Sitting here at Kotoka Airport in Accra. Just been worked over as usual. Travelling as a photographer, airport travel is one of the more unenjoyable challenges. You're loaded up to the hilt so you know you're going to get hit with excess luggage. It's just a matter of limiting the damage.
Today, not too bad only to be told once I got upstairs that they'd botched it up and my luggage bill was nearly doubling. I had 57 kilos checked in I think. That's not including the 30 or so kilos that I'm sneaking onboard with me. Then, when I got upstairs, through customs and screening I was told that one of my bags had been detained by security and that I had to go all the way back downstairs again and go through the same rigmorole (spell?) again. Got downstairs only to be told that everything was okay and that I could go back upstairs again: through customs, through security and screening, etc.
So now not a happy camper. My video guy back in late 2010 got detained in Dubai for nearly 30 hours because they thought his gyro-stabiliser was in fact a bomb. He ended up having to can his flight and re-route through Addis Abiba in Ethiopia. Just hope this bloody plane takes off and we don't need to get out and push it. Asky is the airline. Don't like flying these airlines I've never heard of but that's part and parcel of travelling in Africa. You just put your life into the luck of the draw. But life's a lottery whichever way you look at it.
Nearly got bowled over at a zebra crossing this morning crossing one of Accra's busiest roads. My fault. Was looking one way and then this taxi driver just came charging through. I don't subscribe to this trying to make the world perfectly safe back home. Keeping safe over here brings a healthy level of awareness in my view that benefits one in other ways. It keeps you alive, pardon the pun.
Things a shambles here on the tarmac in Lome: the capital of the West African country of Togo. We've been delayed an hour at least already.
Story appears to be this. Lady travelling from Addis Ababa in Ethiopa to Bamako is sitting with two other friends. Only trouble is that she has been allocated a different seat for the sector from Lome to Bamako. Poor old Charlie Chinaman gets onto plane to find his seat is taken by the lady. Lady is asked by cabin staff to move but won't. A fight erupts and there's punches and whatever else flying around.
That's about when I started to try and work out what was going on. So security/ police get on board to take her off. But now she's built a bit of a following among the Africans onboard, which is about 80% of the plane, and the police are reluctant to remove her because they fear that the rest of the passengers will turn violent against them. So police leave the plane.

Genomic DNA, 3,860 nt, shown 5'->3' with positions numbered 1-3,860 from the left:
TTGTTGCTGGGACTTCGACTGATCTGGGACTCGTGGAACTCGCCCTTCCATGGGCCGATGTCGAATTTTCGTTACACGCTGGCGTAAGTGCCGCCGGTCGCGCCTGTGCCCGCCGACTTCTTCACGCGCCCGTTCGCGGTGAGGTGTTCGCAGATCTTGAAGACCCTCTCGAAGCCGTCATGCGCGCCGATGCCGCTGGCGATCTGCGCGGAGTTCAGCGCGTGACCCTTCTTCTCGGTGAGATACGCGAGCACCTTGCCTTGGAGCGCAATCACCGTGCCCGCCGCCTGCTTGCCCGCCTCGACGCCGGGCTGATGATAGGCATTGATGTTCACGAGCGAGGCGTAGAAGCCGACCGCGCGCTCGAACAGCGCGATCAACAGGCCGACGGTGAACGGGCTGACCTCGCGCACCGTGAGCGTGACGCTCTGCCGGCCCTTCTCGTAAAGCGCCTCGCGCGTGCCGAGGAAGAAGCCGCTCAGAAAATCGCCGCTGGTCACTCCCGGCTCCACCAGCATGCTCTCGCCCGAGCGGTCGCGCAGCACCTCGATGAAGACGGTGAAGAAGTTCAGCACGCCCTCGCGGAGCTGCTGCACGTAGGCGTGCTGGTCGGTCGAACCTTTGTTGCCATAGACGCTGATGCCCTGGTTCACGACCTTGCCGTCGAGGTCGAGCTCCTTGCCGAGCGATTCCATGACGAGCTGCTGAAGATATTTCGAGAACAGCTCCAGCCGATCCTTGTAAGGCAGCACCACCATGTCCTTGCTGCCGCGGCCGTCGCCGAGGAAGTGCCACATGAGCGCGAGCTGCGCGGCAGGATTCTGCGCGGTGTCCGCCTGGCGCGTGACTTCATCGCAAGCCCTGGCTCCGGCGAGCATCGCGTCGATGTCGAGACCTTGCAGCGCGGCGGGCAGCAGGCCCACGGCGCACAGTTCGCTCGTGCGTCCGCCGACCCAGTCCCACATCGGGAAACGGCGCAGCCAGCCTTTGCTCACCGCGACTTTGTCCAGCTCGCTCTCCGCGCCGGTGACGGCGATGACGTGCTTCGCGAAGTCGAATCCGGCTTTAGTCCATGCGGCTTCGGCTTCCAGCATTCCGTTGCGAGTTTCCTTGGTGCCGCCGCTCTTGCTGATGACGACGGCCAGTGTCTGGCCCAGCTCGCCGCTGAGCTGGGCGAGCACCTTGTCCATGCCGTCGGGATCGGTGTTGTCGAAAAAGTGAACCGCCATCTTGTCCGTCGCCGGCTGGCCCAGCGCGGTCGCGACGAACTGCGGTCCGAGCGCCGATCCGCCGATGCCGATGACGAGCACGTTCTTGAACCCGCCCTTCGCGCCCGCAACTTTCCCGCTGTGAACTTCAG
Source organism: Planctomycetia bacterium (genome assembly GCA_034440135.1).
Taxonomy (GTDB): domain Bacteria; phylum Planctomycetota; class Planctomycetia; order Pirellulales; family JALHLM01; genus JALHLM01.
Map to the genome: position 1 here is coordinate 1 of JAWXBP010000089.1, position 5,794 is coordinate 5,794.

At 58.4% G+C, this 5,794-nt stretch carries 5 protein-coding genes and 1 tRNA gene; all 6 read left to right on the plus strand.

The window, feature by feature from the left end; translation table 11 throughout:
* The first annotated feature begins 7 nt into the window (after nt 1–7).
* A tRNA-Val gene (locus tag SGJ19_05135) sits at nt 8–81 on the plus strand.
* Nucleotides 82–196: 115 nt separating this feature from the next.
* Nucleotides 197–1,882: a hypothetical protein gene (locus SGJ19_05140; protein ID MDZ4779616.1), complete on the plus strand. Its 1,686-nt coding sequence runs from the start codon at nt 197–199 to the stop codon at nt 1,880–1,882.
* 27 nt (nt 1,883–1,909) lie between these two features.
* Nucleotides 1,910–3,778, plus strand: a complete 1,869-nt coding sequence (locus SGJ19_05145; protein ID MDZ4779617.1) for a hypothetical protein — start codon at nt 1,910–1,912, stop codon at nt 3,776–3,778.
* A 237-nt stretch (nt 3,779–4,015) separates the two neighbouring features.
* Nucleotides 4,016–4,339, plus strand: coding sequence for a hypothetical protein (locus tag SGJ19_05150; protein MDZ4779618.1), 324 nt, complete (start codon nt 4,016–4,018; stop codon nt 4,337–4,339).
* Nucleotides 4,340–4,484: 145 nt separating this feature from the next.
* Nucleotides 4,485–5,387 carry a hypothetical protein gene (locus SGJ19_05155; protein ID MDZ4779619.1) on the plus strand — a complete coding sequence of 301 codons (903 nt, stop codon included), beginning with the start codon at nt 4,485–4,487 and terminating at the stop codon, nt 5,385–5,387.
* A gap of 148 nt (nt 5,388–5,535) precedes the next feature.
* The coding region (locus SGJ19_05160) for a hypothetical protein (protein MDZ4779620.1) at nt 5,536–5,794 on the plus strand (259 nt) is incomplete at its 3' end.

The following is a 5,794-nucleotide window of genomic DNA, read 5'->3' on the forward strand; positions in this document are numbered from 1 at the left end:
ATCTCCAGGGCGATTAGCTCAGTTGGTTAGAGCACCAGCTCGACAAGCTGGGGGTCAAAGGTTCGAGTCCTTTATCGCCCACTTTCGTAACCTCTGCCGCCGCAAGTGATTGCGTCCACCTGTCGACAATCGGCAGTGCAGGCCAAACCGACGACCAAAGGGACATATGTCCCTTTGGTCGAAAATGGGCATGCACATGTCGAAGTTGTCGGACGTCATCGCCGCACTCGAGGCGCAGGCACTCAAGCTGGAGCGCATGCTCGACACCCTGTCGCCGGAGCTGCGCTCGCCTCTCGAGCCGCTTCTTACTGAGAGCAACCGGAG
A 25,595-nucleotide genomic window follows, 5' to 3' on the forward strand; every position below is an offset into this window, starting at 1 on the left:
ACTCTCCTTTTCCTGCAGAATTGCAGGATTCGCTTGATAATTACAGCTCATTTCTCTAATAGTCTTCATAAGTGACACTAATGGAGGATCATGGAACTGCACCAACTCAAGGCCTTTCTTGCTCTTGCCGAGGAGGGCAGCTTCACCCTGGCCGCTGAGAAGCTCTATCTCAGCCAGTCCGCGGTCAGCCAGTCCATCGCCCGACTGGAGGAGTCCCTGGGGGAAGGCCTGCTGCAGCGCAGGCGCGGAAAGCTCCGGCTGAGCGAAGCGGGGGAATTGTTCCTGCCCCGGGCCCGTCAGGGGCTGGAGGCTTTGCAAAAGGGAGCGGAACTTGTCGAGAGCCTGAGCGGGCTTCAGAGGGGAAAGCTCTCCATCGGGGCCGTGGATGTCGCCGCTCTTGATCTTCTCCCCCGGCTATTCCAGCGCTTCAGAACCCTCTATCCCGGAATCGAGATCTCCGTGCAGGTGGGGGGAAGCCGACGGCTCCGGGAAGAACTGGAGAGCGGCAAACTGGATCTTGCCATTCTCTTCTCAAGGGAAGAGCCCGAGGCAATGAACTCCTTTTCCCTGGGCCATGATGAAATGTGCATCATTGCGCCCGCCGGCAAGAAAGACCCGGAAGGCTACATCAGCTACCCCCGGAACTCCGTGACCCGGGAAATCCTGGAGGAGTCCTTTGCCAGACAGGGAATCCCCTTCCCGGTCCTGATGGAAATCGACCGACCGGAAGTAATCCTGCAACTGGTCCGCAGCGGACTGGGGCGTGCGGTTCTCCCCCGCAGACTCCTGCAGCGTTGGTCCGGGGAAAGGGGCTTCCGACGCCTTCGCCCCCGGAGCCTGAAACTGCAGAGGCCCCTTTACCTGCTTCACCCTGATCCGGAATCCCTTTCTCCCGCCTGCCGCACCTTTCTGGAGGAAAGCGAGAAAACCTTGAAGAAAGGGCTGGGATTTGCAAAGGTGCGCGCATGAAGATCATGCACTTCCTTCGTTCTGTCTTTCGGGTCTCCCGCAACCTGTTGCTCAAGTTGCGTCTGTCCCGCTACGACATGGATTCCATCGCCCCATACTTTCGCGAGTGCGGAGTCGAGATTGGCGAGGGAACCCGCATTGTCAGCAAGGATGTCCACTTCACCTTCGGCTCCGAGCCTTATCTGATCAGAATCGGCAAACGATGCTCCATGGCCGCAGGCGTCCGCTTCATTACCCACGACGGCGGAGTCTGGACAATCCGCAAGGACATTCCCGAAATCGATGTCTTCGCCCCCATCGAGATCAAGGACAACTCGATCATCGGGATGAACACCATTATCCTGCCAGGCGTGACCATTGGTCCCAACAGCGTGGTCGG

At this point, pretty much two thirds of the flight are standing up and watching what's going on or actively participating. It's the Malians against the Chinese bloke. Poor old Charlie Chen (I don't think that's his name by the way) is stuck in the middle. He wants his seat but is now pitted against most of a West African country. All the discussion is in French being a Francophone country. Probably a bit of Chinese from the Chinese bloke but no- one can understand him so he's better off saying nothing.
Now the discussions/ altercation have moved into my part of the plane. People yelling and shouting. Couple of us laughing. One passenger going ballistic because the plane is late. Woman now standing next to me. I'm in the middle of it. As a French bloke just said to me, just as well not happening in Mali where we are bound. Plane could be broken into north and south parts and then it could really be on. Country is in a middle of a coup.
Passengers now yelling at each other. Quite humorous though need to keep head down which is what I'm doing. Heat continues to rise here. Keep head down. Typing this is helping. TIA. This is Africa. Woman going ballistic now. Blokes yelling back trying to assuage her. Chinese bloke sitting next to me - they're everywhere on this plane - has no idea. Chinese is his language. French has him buggered.
That said, if they band together this could turn into an international conflict. The world's largest country against a West African country. Could be here for hours at this rate. This could erupt into an all-in in which case I will have to down my computer...If I join it becomes a world conflict rather than just an inter-country conflict.
Airports and air travel interesting in Africa. Whenever cabin crew tell you to be seated in the departure lounge you do the opposite. Today's discussion was typical. Walk up to the departure gate when a few started the stampede. "Please Sir be seated" I was told with the others. I start to do what they request and then a bloke says: "Please, Sir. Your boarding pass", after which I presented it to him. "Okay, you can go", he said. All in the space of 30 seconds.
20 minutes later. Things have quietened a fair bit. Plane still shows no sign of moving.
1910. So have just arrived at the hotel in Bamako. One of President Gadafi's hotels I think. Long day. Left hotel at 0845 and have only just lobbed. Particularly long given that it's only about a 90 minute flight from Accra. But you get that. TIA.
So eventually the altercation on the plane settled and we left about two hours after the listed departure time. Not sure what ended up happening with Charlie Chen and the African woman but the rest of the plane settled and we were able to take off. Mind you, when it landed the smoke hadn't finished coming off the tyres as we skidded down the runway and everyone was up on their feet pulling out their bags from the overheads. The hosties gave up trying to tell everyone to sit down and by the time we hit the taxi-way pretty much everyone had got their bags from the overheads. Again, TIA. But there's something about it that you have to laugh at and love.